Thursday, 27 August 2015

500 Days After Chibok Girls Kidnap: Lagosians Protest For The Release Of Chibok Girls

The Lagos state chapter of the #BringBackOurGirls group carried out a solidarity march to commemorate the disappearance of more than 200 girls that were abducted from their school by Boko Haram.
The girls were abducted on April 14, 2014 from their secondary school in Chibok, Borno state and have since then been in the captivity of the dreaded Islamist group.

The group numbering about 200 members and dressed in red began the march around 10: am on Thursday August, 27 from Allen Junction, Ikeja and marched to the governor’s office at Alausa. They carried placards and banners with inscriptions urging the government to make the rescue of the abducted Chibok girls a priority.

The head of the team, Mr. Samuel Omoniyi who spoke exclusively to said the focus of the group was to drive the government to make the return of the girls a priority. He insisted that the assurance of President Muhammadu Buhari was not enough but actions were also needed to make the release of the girls from the clutches of Boko Haram a possibility.

Another top member of the group, Ayo Obe said the quest for the release of the girls was beyond any political motivation but a human driven thing. She said the previous government failed to ‘curb the whispering’ claiming that the girls were not abducted. She added that although the whereabouts of the girls was unknown, the group strongly hoped that the girls would one day return safely to their expectant parents.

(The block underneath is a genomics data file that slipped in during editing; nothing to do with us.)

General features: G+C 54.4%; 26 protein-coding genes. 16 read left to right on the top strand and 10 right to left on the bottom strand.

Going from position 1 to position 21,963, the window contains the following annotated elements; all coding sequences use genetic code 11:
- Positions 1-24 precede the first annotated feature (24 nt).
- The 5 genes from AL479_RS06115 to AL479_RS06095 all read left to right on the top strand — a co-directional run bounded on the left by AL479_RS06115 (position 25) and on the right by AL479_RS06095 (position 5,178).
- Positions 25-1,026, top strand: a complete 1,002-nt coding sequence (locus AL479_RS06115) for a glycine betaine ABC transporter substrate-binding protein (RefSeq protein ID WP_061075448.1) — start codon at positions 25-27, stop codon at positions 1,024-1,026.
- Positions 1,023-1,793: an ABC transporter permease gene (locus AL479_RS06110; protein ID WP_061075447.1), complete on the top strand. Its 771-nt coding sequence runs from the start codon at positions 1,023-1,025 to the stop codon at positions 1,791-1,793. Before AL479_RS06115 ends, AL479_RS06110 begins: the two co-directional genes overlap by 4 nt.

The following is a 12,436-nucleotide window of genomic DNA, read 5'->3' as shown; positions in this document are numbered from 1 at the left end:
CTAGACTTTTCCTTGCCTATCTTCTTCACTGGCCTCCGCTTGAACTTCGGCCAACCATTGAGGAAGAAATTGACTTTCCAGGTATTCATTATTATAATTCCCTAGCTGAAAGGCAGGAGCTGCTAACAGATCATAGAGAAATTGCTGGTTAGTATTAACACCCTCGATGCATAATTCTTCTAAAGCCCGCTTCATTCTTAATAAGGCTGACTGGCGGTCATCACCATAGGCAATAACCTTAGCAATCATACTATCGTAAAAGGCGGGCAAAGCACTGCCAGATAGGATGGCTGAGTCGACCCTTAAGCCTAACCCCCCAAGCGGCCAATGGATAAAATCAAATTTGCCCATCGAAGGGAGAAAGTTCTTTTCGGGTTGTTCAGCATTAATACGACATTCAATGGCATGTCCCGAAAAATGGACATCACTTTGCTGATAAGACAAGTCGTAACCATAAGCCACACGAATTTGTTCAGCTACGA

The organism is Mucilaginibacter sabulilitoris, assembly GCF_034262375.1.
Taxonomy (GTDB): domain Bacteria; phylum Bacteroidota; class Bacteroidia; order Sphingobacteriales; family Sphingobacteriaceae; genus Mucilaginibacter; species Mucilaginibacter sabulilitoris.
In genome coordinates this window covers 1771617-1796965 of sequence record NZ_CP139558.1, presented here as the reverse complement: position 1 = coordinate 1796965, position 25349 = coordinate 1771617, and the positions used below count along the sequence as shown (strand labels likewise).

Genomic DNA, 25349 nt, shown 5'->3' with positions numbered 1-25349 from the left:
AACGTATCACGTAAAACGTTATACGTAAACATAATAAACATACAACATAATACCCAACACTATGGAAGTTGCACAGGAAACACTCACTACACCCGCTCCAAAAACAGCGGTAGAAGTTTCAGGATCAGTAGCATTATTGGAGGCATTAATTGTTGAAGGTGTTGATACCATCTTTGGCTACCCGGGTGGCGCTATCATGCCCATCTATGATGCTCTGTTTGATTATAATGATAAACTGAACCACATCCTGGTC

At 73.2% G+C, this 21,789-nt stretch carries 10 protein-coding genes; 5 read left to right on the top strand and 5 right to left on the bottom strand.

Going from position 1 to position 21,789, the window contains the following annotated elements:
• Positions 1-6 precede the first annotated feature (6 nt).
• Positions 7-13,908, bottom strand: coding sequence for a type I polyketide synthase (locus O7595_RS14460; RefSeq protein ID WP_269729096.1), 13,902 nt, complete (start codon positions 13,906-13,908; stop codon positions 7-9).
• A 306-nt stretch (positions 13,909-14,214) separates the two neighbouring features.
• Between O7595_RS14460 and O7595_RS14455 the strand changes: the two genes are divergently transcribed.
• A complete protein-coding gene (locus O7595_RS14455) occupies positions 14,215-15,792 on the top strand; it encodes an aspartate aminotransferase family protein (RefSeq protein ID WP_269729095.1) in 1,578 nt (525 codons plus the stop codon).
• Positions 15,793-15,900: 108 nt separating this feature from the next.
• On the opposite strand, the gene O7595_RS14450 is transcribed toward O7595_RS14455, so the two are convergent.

Obe also condemned the tagging of the young girls who reportedly detonated explosives in the north as ‘Suicide bombers’. She said it was more appropriate to refer to them as ‘bomb carriers’ as they were compelled and brainwashed to do so.

The group was received by Governor Akinwunmi Ambode who promised to give his full support to the demand of the members. He said his government was committed to taking care of the refugees who fled the affected areas in the north to Lagos. He said President Buhari was also committed to getting the girls’ back as emphasized in his inaugural speech.

The governor said: “I sympathize with the parents (of the abducted girls) and understand how they feel. I am committed to their (refugees in Lagos) upkeep”.

Meanwhile, the West African Examination Council revealed that it played a huge role in identifying the names of the secondary school students who were kidnapped in Chibok, Borno state.